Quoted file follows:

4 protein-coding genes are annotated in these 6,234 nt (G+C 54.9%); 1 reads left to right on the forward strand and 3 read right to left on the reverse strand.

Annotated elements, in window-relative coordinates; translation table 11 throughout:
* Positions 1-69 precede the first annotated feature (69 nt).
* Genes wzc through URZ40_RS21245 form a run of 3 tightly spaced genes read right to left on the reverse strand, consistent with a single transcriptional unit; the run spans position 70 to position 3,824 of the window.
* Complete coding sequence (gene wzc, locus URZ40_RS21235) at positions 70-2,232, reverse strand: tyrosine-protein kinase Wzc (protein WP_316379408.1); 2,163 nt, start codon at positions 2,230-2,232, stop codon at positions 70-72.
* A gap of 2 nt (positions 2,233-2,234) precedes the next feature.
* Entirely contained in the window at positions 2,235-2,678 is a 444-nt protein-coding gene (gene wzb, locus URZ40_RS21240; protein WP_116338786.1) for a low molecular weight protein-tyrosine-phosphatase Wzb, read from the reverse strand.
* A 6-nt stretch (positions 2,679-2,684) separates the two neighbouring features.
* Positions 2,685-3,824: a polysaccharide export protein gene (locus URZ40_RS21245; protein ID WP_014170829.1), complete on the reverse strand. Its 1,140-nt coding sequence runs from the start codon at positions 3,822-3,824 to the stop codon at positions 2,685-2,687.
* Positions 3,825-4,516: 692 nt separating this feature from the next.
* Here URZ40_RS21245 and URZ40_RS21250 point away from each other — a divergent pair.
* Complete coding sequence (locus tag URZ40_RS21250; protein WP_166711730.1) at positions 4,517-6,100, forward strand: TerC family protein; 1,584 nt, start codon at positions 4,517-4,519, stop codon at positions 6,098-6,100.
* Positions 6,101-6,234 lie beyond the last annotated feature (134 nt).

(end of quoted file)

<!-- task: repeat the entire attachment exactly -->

4 protein-coding genes are annotated in these 6,234 nt (G+C 54.9%); 1 reads left to right on the forward strand and 3 read right to left on the reverse strand.

Annotated elements, in window-relative coordinates; translation table 11 throughout:
* Positions 1-69 precede the first annotated feature (69 nt).
* Genes wzc through URZ40_RS21245 form a run of 3 tightly spaced genes read right to left on the reverse strand, consistent with a single transcriptional unit; the run spans position 70 to position 3,824 of the window.
* Complete coding sequence (gene wzc, locus URZ40_RS21235) at positions 70-2,232, reverse strand: tyrosine-protein kinase Wzc (protein WP_316379408.1); 2,163 nt, start codon at positions 2,230-2,232, stop codon at positions 70-72.
* A gap of 2 nt (positions 2,233-2,234) precedes the next feature.
* Entirely contained in the window at positions 2,235-2,678 is a 444-nt protein-coding gene (gene wzb, locus URZ40_RS21240; protein WP_116338786.1) for a low molecular weight protein-tyrosine-phosphatase Wzb, read from the reverse strand.
* A 6-nt stretch (positions 2,679-2,684) separates the two neighbouring features.
* Positions 2,685-3,824: a polysaccharide export protein gene (locus URZ40_RS21245; protein ID WP_014170829.1), complete on the reverse strand. Its 1,140-nt coding sequence runs from the start codon at positions 3,822-3,824 to the stop codon at positions 2,685-2,687.
* Positions 3,825-4,516: 692 nt separating this feature from the next.
* Here URZ40_RS21245 and URZ40_RS21250 point away from each other — a divergent pair.
* Complete coding sequence (locus tag URZ40_RS21250; protein WP_166711730.1) at positions 4,517-6,100, forward strand: TerC family protein; 1,584 nt, start codon at positions 4,517-4,519, stop codon at positions 6,098-6,100.
* Positions 6,101-6,234 lie beyond the last annotated feature (134 nt).